Things to consider before getting a kitten or puppy this Christmas

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Published: Friday 16th December 2016 by Rich Sutherland

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If a puppy or kitten is at the top of your wish list, you should take a few things into account before bringing one into your home.

Adopting your first pet can be a little daunting, so we’ve put together some tips and tricks to help you along the way. We spoke with RSPCA Hull to get some expert advice:

“Owning a pet can be a wonderful thing for families. However, it is extremely important that you consider very carefully the implications and responsibilities, and that in reality, it can change your whole life.”

The RSPCA rescued a total of 211 abandoned animals across the UK in the two weeks between Christmas Eve 2014 and Wednesday 7 January 2015. To prevent this from being repeated, they advise you to think very carefully before getting a pet for yourself or someone else:

“Make sure the animal will be looked after for its whole life (the next 10-20 years), not just at Christmastime. Factors to consider include daily grooming, feeding and exercise, plus ongoing costs such as vet bills and insurance fees.”

Preparing your home

Firstly, make sure that you can provide lots of space for your kitten or puppy to play:

“All animals, even small ones, need exercise and somewhere they can rest undisturbed. So have a think about whether you have space in your house and, if applicable, car. If you are considering getting a dog, make sure there are suitable places you can take it for regular exercise.”

Puppies and dogs require stimulation, so you need to purchase fun toys and chews to keep them entertained. For cats, include a litter tray, scratching post and plenty of places to climb.

To help the pet feel safe and in familiar surroundings within the first few weeks, take a blanket from its original home or shelter. It may also be a good idea to pop a warm (not hot) water bottle underneath a blanket in the kitten or puppy’s bed, which will compensate for the absence of a mother or littermates.

Ensure that there are no hazards

All nooks and crannies need to be blocked off. Kittens especially are extremely inquisitive and can get themselves stuck. Things that we would consider harmless, including human medications and contraceptives, pesticides, houseplants, alcohol and tobacco, can be fatal for dogs and cats.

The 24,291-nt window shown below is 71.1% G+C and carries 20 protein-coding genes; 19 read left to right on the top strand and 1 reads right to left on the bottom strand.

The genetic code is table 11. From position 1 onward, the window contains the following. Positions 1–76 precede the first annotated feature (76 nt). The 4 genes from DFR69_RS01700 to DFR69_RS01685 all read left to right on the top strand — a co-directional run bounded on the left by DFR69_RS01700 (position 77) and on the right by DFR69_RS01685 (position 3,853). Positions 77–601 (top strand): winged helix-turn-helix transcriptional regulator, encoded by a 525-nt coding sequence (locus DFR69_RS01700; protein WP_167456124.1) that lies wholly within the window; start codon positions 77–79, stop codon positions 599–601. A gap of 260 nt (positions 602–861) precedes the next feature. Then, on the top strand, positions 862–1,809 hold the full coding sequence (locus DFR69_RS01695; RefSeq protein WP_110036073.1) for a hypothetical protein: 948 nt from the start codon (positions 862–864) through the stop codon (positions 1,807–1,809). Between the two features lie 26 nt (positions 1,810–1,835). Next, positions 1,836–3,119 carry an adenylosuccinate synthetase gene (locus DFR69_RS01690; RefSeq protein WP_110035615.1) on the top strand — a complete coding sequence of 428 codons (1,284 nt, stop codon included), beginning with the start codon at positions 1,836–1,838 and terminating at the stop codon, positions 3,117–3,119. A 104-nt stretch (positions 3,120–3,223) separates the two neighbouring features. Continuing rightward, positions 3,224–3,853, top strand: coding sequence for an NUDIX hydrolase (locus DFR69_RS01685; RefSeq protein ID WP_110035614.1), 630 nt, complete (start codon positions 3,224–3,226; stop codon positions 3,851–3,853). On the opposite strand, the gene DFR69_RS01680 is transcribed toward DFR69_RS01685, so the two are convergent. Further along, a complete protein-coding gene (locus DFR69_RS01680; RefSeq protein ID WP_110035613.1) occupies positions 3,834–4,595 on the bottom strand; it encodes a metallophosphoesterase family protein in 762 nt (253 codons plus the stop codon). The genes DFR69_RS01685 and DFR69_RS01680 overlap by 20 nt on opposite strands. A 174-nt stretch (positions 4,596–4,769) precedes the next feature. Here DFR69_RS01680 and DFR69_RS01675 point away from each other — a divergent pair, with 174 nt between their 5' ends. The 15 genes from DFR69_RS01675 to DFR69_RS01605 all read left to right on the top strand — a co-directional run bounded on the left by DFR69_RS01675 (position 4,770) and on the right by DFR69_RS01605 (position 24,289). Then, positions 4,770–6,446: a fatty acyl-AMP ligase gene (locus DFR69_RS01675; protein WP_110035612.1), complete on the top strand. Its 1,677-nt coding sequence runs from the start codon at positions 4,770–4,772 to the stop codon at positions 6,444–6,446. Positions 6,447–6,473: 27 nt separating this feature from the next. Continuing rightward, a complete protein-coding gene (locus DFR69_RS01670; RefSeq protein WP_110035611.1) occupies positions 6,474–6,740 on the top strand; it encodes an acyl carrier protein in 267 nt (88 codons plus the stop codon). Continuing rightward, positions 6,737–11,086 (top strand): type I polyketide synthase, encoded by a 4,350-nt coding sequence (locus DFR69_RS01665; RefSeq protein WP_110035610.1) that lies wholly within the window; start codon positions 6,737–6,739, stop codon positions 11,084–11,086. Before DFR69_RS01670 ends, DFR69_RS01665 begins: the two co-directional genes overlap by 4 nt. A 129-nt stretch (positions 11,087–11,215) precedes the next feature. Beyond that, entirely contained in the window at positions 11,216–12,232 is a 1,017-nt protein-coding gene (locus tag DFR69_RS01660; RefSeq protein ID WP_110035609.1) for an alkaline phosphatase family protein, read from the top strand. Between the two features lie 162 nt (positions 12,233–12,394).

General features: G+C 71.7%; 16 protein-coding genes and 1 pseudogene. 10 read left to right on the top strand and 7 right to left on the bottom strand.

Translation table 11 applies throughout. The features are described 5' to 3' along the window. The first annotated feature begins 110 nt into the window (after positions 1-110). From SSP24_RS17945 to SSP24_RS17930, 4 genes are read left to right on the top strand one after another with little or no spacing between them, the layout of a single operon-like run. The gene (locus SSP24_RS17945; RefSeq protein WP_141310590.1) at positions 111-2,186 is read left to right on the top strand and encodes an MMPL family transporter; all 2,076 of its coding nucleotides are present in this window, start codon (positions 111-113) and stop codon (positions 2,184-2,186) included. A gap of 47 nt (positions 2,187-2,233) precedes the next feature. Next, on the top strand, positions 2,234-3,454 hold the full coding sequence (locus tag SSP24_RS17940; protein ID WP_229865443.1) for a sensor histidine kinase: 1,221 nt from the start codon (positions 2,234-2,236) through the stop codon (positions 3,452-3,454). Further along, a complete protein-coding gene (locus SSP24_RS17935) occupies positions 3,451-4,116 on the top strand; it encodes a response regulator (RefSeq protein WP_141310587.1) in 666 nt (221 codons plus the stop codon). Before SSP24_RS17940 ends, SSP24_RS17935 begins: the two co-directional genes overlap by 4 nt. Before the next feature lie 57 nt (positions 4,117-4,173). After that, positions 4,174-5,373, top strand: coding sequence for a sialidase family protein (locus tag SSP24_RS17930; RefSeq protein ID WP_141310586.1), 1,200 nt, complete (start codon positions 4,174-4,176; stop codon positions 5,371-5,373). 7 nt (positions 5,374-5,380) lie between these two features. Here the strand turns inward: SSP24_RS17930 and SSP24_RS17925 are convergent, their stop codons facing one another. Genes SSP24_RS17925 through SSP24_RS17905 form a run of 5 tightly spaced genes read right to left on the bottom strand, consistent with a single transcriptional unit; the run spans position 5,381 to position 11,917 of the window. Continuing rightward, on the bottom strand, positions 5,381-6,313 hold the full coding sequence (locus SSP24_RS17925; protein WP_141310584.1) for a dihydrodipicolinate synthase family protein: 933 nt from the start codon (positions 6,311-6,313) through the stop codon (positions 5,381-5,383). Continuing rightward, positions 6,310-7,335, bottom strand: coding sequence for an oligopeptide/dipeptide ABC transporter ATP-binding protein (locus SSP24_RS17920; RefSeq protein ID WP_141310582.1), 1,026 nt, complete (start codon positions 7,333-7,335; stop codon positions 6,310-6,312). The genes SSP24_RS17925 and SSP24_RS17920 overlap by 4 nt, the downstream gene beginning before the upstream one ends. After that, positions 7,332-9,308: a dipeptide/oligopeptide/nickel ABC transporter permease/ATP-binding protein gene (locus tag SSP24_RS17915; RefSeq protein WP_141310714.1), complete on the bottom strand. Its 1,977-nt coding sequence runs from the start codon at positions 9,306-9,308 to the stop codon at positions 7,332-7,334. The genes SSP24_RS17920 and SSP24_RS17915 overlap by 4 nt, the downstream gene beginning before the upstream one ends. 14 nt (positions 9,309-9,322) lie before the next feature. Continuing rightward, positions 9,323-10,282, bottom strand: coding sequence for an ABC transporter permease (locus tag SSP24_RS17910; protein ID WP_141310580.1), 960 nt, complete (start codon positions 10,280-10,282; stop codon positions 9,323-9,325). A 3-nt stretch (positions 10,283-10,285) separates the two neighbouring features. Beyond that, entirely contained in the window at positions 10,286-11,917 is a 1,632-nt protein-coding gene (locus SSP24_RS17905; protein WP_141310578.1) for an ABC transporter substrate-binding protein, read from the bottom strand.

For a list of items that can poison dogs, please visit the RSPCA website. For a list of household objects that can harm cats, please go here.

Find a vet

All pets need to be registered with a veterinary practice. This is somewhere you can take your animal for routine check-ups and access emergency treatment. All surgeons must be registered by the Royal College of Veterinary Surgeons, a list of which can be found here.

It is so important to register your puppy or kitten with a vet as soon as you bring them home. If an animal that you are responsible for is suffering or in pain, you are required under the Animal Welfare Act to take them to a vet.

Get pet insurance

When choosing pet insurance, you must know that you’ve got the cover that you need in order to protect the wellbeing and health of your cat or dog. If your pet gets ill or into an accident, vet fees and bills can soon rack up.

If you can’t afford to keep up with the charges, your pet will suffer and you will be held responsible. Check out price comparison sites such as CompareTheMarket and MoneySuperMarket to get the best deal.

Christmas

The holiday season is a busy time for everyone, with routines going out the window and little time getting put aside to look after pets.

“Decorations, music and extra guests are all part of the fun for us humans,” adds the RSPCA. “But sometimes these additions to daily life and changes to routine can be extremely stressful for pets.”

The RSPCA urges those looking to adopt a pet this Christmas to rehome one of the thousands of animals waiting for their perfect family. You can find your local branch down Clough Road in Hull (opposite Dunelm) and call them on 01482 341331.

Oakwood Dog Rescue on Sutton Fields Industrial Estate also has pooches looking for new homes. Nicola Hardy, Rescue Manager, says:

“People buy or adopt a dog with the best intentions, but they do not always consider the future. They may have a child, change jobs, or the relationship breaks down and they no longer feel able to care for their dog.”

“It’s really important to consider the future, because a dog is for life, not until life changes.”

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Published: Friday 16th December 2016 by Rich Sutherland

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